Episode: 346 |
Will Bachman:
Formal Communications:


Will Bachman

Formal Communications

Show Notes

Have you ever asked someone to do a task, and they agree, only later to find that they didn’t understand exactly what you were asking for?

In this short episode, I share how the Nuclear Navy uses formal communications to ensure that orders don’t get garbled.

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Will Bachman 00:01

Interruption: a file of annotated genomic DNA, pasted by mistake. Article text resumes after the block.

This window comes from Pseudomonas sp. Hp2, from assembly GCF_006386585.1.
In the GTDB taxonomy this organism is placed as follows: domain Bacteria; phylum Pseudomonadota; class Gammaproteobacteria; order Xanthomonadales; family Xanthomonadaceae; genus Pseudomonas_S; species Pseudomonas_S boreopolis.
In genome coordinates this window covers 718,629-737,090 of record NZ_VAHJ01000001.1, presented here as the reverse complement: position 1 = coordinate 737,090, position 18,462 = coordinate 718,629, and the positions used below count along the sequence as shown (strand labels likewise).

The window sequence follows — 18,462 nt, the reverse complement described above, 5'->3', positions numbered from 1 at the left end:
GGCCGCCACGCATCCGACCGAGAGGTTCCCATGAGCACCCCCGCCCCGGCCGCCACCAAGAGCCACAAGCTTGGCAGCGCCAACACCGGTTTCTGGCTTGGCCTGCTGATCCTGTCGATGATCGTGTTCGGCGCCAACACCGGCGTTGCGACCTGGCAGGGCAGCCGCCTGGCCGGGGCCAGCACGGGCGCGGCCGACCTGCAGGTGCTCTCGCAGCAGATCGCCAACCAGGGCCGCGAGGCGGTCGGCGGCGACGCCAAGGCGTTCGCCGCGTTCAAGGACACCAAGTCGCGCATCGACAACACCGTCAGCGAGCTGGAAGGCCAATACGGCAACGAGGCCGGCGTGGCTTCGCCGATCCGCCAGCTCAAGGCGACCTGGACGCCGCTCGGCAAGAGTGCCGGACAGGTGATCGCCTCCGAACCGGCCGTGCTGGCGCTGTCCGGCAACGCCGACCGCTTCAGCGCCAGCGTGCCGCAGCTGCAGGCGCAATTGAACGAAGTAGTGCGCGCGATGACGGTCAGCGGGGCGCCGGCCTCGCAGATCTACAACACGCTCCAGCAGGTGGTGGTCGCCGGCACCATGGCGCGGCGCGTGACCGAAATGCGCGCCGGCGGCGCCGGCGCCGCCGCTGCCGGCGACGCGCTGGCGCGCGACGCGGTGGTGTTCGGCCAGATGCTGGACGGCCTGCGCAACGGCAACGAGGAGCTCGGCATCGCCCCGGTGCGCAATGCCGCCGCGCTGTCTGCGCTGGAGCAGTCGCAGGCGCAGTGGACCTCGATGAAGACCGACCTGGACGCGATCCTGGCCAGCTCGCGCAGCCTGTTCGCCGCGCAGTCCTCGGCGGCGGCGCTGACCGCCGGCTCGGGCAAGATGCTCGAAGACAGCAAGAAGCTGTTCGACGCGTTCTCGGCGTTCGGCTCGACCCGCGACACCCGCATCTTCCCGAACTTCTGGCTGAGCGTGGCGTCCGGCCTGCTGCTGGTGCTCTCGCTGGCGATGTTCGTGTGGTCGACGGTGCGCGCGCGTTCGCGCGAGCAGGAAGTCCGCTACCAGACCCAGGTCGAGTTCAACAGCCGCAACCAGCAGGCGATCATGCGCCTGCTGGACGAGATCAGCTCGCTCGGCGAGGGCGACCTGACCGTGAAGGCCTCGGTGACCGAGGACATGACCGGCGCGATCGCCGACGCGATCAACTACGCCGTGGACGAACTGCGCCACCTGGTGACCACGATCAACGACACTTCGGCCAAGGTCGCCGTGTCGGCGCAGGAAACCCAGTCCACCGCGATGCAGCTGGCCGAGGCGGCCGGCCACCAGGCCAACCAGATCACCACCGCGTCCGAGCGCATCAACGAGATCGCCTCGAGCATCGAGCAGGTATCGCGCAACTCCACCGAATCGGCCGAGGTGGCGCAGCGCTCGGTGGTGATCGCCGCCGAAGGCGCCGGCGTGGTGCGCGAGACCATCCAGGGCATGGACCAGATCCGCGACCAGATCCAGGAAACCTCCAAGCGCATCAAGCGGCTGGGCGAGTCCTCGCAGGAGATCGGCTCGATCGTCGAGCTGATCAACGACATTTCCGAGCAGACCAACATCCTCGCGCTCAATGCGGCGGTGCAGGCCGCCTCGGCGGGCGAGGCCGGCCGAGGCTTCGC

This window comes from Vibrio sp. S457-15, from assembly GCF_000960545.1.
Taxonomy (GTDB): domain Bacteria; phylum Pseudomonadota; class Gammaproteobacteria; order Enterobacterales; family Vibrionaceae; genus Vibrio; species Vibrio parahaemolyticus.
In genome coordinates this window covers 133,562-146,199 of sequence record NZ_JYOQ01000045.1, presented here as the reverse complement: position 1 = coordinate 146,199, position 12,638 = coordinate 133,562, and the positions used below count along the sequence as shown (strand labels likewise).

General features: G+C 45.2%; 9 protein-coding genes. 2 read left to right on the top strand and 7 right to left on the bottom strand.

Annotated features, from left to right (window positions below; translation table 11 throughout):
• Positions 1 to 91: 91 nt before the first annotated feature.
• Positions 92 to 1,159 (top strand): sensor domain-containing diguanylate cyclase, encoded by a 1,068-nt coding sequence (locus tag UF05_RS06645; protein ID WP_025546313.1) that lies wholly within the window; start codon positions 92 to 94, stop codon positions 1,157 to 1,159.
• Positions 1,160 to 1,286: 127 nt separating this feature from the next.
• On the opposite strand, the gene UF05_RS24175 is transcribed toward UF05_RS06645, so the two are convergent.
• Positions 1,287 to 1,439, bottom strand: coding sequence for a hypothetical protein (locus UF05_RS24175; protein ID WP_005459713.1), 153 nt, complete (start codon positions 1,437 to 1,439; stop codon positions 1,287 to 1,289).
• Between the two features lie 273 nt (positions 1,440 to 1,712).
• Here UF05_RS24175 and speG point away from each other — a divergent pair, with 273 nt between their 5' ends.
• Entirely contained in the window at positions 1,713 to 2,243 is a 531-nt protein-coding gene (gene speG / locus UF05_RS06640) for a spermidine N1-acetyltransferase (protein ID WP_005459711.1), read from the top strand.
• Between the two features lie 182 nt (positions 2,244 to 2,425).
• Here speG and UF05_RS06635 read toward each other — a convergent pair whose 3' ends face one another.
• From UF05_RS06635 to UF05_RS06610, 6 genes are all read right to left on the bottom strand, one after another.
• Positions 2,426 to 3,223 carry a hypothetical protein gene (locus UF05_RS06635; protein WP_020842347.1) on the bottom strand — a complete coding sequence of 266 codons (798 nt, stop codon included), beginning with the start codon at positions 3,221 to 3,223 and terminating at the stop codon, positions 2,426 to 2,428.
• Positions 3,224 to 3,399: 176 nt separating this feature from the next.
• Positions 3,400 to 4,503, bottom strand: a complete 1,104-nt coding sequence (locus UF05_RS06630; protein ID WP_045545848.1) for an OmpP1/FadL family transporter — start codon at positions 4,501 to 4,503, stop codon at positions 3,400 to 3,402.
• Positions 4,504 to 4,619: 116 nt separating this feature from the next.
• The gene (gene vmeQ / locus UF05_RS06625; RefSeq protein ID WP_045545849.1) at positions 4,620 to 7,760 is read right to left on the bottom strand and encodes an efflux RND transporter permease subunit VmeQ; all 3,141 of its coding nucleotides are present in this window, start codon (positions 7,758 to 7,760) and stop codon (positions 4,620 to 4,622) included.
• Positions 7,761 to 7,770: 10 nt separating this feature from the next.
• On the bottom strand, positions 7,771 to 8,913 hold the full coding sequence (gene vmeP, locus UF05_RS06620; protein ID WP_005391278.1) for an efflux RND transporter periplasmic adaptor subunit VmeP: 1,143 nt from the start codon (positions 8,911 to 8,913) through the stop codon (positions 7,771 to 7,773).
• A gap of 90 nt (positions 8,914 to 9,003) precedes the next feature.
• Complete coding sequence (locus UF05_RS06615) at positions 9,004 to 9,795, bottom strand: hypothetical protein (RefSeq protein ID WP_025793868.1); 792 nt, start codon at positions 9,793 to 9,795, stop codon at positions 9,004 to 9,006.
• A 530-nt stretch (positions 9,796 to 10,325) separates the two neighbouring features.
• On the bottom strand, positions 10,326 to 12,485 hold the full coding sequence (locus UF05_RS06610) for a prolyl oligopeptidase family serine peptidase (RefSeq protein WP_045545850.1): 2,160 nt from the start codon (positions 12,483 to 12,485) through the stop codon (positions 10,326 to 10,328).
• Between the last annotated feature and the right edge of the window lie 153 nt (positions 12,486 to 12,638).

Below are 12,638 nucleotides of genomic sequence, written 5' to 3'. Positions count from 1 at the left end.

Do you ever have messages get garbled in the workplace environment. For those who do, I wanted to share an example of what formal communications looks like, at least in the in the nuclear submarine force. So I was in the nuclear Navy for five years. And so this is how we would communicate an order, I’m gonna tell you a little walk you through it, we’re gonna have three characters here. So we’re gonna have the engineering officer of the watch, that’s the person that’s going to be giving the initial order, there’s going to be the electrical operator. And that’s the person who watched enter who sits in maneuvering together with the engineering officer of the watch, and is often the one that’s handling communications, sending orders out to people in the engine room. And then we’re gonna have a watch standard in engine room lower level, who is actually going to carry out this made up order. So I’m going to make up a system called the we’re going to call it just the freshwater system. And we’re going to make a makeup a particular valve, we’ll call it freshwater 16. But of course, in the Navy, we’re not going to call it 16, we’re going to call it one six, because 16 could get easily confused with 60. If you’re trying to shout when there’s a steamline rupture, so we’re going to call this valve freshwater, one, six. So let’s say the engineering officer watch wants to get this valve shot. And we would use the word shot not close because close if you’re again, if you’re shouting, good sound like open so we’re gonna stick to particular vocabulary. So here is the entire flow of communications and it’s quite a bit of words to get one valve shut. So first, the engineering officer of the watch is going to say to electrical operator electrical operator to engineering lower level shot freshwater one six, then the electrical operator is going to acknowledge that to engineering lower level shut freshwater one six electrical operator I now now the electrical operator is going to use the phone system and go boop boop, and to ring up the engine lower level who goes over and picks up the handset and then the electrical operator says engine room lower level maneuvering shut freshwater one six and the engine room lower level acknowledges that order saying engine lower level shut freshwater one six I then the electrical engine lower level now actually goes and carries out that order and shuts freshwater one six. And then it goes back and calls up maneuvering on the phone and maneuvering picks up and then he’s the picks up and the electrical operator picks up the phone says maneuvering and maneuvering electrical operator and then interim lower level is going to say maneuvering engine room lower level freshwater one six is shut and then maneuvering is going to acknowledge that report saying freshwater one six is shut eye. And then the electrical operator is going to turn to the engineering officer watch and say engineering officer watch from injured lower level freshwater one six is shot. And the engineering officer wash to complete this whole cycle will say very well logical operator or might might actually repeat it back saying freshwater one six is shut eye. And then the engine room engineering officer watch will probably turn to his plastic chart behind him or her and update the chart, update the valve chart showing that the valve is now shut. So that’s an example of maybe to the extreme. But that’s how we would pass orders back and forth. And it sounds a little bit silly. But when one valve out of place could cause flooding, or you know sink your ship, you’re going to be pretty serious about it. You probably don’t want to necessarily go to this level of set of set of repeat backs and so forth. And everyday civilian work. But it is a framework that I keep in mind when I’m you know doing consulting, thinking about you know, how’s the other person got the, you know, got the same message that I wanted to send. So you could think about using this, at least philosophically, to you know, when you give a request out or would give an order making sure the person plays it back to you in their own words. And then also doing that closing the loop portion of it of when it’s done, you know making sure that the standard expectation is that they’ll report back that it’s been complete. So that’s how we would shut a valve in the Navy. Thanks for listening to Unleashed. This is your host Will Bachman Unleashed is produced by Umbrex which connects top tier independent management consultants with one another. You can learn more about Umbrex by visiting Umbrex dot com

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